[openssl-users] Unhandled exception at 0x005904dc (libeay32.dll) (Windows x86)
wsware at gmail.com
Tue Aug 23 13:56:41 UTC 2016
On Mon, Aug 22, 2016 at 8:05 PM, Jakob Bohm <jb-openssl at wisemo.com> wrote:
> On 22/08/2016 22:33, Scott Ware wrote:
>> On Mon, Aug 22, 2016 at 3:04 PM, Jakob Bohm <jb-openssl at wisemo.com
>> <mailto:jb-openssl at wisemo.com>>wrote:
>> On 22/08/2016 20:09, Scott Ware wrote:
>> We use libeay32.dll and ssleay32.dll from
>> applications and we recently moved from version 1.0.2a to
>> 1.0.2g and now on a few machines running a AMD Geode processor
>> we are getting "Unhandled exception at 0x005904dc
>> (libeay32.dll) in Test.exe: 0xC000001D: Illegal Instruction".
>> We ended up building OpennSSL so we could debug into it and
>> found it is failing on "movsd xmm0,mmword" (see below) which
>> the AMD Geode does not seem to support. I have tried "SET
>> OPENSSL_ia32cap=~0x1000000", "SET OPENSSL_ia32cap=~0x2000000",
>> and "SET OPENSSL_ia32cap=~0x7000000"; and nothing seems to
>> change. I may not be using OPENSSL_ia32cap correctly. This
>> happens when calling SSL_CTX_new which then calls RAND_add.
>> Any ideas on the best thing to do? We don't want to have to
>> manage different compiled versions of libeay32.dll and
>> ssleay32.dll if we can help it.
>> Your disassembly looks like the C compiler was invoked with
>> options that caused regular C floating point code (in this
>> case, the passing of 45.0 as an argument to RAND_add()) to
>> be compiled into MMX/SSE instructions instead of backwards
>> compatible 80x87 floating point instructions or (for simple
>> cases like this) regular integer unit data movement
>> instructions (such as two pushes of 32 bit constants that
>> contain the halves of the 64 bit double constant, which
>> would have been more efficient on every x86 CPU).
>> Did the build scripts or other source code contain any
>> differences from the official source code that can be
>> downloaded from openssl.org <http://openssl.org>?
>> How did you invoke the build scripts (command sequence,
>> special build environment, special environment variables
>> Which compiler and compiler version/edition did you use?
>> It would be interesting to know if one of the common Windows
>> compilers does this unconditionally, making it unsuitable
>> for use in programs that need to be backwards compatible.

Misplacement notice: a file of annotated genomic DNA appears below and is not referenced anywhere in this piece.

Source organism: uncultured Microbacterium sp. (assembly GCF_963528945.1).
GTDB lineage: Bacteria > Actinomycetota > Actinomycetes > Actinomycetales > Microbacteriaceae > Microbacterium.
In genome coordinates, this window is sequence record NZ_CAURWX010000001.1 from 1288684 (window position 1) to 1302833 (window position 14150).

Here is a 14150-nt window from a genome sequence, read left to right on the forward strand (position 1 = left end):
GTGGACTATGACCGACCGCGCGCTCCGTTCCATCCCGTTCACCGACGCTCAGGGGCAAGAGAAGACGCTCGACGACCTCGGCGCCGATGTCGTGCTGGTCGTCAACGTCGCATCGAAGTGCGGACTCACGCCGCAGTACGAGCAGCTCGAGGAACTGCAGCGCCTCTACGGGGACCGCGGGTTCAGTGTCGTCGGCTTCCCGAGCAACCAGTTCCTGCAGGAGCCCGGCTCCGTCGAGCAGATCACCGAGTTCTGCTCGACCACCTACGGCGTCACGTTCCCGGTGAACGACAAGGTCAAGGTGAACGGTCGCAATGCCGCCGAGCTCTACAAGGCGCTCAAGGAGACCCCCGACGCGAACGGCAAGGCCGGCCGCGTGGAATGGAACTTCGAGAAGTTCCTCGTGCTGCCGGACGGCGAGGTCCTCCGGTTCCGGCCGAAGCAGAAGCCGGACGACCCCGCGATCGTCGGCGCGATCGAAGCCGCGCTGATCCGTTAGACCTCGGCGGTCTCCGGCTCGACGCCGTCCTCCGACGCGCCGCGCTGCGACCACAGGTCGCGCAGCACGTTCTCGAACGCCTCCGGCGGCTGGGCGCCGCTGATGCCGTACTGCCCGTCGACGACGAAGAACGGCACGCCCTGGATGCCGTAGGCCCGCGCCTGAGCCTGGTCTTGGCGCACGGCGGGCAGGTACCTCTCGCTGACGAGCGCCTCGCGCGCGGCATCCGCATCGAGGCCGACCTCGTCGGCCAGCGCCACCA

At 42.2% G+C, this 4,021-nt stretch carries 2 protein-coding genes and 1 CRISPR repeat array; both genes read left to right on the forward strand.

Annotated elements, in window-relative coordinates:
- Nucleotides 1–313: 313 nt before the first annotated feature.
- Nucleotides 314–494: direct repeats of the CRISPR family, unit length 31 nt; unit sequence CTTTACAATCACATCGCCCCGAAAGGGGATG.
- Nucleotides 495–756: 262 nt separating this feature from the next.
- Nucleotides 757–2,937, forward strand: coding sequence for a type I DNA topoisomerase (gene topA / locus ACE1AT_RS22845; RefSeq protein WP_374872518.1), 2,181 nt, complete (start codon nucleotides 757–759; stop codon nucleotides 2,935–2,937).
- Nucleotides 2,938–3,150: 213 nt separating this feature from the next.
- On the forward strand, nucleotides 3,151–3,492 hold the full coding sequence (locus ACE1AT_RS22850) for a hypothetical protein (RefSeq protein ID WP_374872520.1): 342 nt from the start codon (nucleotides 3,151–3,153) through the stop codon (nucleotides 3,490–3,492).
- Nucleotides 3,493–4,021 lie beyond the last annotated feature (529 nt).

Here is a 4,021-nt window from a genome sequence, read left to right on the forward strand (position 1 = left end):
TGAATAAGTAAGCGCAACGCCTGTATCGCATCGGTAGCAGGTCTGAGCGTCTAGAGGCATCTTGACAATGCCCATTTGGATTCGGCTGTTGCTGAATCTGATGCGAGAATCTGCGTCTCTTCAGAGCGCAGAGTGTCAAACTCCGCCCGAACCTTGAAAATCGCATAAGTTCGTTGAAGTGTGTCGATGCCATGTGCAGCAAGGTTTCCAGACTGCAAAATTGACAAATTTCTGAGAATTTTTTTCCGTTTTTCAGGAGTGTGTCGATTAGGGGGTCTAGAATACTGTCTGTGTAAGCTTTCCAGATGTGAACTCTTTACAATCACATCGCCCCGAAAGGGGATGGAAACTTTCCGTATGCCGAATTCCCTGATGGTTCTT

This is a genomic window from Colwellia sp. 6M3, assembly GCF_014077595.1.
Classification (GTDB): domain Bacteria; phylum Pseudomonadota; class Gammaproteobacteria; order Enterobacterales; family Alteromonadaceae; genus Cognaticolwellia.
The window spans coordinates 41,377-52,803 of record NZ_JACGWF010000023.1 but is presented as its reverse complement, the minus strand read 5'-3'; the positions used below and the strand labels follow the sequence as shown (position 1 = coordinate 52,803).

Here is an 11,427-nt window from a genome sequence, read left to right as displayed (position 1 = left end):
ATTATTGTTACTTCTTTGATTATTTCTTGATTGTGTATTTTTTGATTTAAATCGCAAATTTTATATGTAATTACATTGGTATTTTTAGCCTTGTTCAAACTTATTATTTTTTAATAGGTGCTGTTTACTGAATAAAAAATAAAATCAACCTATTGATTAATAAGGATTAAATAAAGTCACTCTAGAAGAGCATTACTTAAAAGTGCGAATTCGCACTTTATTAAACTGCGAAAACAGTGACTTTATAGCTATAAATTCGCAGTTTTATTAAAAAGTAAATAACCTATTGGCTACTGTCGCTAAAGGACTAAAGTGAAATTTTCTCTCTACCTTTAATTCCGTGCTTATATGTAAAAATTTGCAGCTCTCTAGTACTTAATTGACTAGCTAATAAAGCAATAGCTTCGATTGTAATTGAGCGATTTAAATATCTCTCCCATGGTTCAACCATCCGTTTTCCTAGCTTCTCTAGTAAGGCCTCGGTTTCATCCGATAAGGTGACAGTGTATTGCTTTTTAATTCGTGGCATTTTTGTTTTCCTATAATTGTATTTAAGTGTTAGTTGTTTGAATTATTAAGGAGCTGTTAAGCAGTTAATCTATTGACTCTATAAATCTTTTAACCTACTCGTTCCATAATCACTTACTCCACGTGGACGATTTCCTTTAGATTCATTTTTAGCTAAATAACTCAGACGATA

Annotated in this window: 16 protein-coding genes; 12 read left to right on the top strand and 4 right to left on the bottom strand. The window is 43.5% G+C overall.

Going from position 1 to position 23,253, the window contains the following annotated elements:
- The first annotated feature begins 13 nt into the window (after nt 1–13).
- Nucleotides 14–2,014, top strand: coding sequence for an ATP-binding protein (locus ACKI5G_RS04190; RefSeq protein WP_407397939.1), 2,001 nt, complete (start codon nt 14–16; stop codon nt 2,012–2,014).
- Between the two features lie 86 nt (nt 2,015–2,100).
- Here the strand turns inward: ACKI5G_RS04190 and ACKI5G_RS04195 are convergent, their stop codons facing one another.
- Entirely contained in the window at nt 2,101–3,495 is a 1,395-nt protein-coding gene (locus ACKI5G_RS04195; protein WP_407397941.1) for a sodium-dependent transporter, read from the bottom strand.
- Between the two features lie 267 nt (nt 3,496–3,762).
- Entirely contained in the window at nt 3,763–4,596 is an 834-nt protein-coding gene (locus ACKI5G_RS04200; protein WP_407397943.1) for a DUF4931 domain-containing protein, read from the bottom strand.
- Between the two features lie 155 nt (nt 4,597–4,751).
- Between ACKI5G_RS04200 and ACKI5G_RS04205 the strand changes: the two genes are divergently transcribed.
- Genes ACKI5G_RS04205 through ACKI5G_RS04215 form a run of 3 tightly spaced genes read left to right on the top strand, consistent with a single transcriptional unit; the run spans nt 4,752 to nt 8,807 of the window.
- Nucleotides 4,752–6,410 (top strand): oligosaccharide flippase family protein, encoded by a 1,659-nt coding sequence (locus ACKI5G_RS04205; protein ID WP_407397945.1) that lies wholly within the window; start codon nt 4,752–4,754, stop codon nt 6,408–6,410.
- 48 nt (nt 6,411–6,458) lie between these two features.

>> I compiled using this process and seem to be getting the same result as
>> the .dll I downloaded from slproweb.com <http://slproweb.com>
>> I downloaded the 1.0.2g source from openssl.com <http://openssl.com>and
>> didn't change anything.
>> From the "Developer Command Promt for VS2013"
>> perl Configure debug-VC-WIN32 no-asm --prefix=C:\OpenSSL-VC-32-dbg
>> nmake -f ms\ntdll.mak
>> nmake -f ms\ntdll.mak install
> According to the following page
> Visual Studio 2012 and later requires the following compiler
> option to generate code compatible with older CPUs (this is the
> default in Visual Studio 2010, and VS2010 does not support the
> This compiler gotcha is specific to the 32 bit x86 architecture,
> the default looks like it is still sane for x86_64.
> Note to the FIPS team: Please check if this affects the FIPS
> module building procedure.
Jakob! Thank you so much! That was the issue.I added /arch:IA32 to the
APP_CFLAG and LIB_CFLAG in ms\ntdll.mak and I was able to compile a new
build that works on the problem machine. Is it worth doing a bug report on
so they might add that to the build scripts? Without it it seems like the
whole OPENSSL_ia32cap system is broken.
Before I had found this answer I had also installed nasm so I didn't have
to do the no-asm. So My current build process is:
>From the "Developer Command Promt for VS2013"
perl Configure VC-WIN32 --prefix=C:\OpenSSL-VC-32-DLL
(Edit ms\ntdll.mak to add /arch:IA32 to the APP_CFLAG and LIB_CFLAG)
nmake -f ms\ntdll.mak
nmake -f ms\ntdll.mak install
Thank you Jakob and the OpenSSL mailing list for the quick answers!
- Scott Ware
-------------- next part --------------
An HTML attachment was scrubbed...
More information about the openssl-users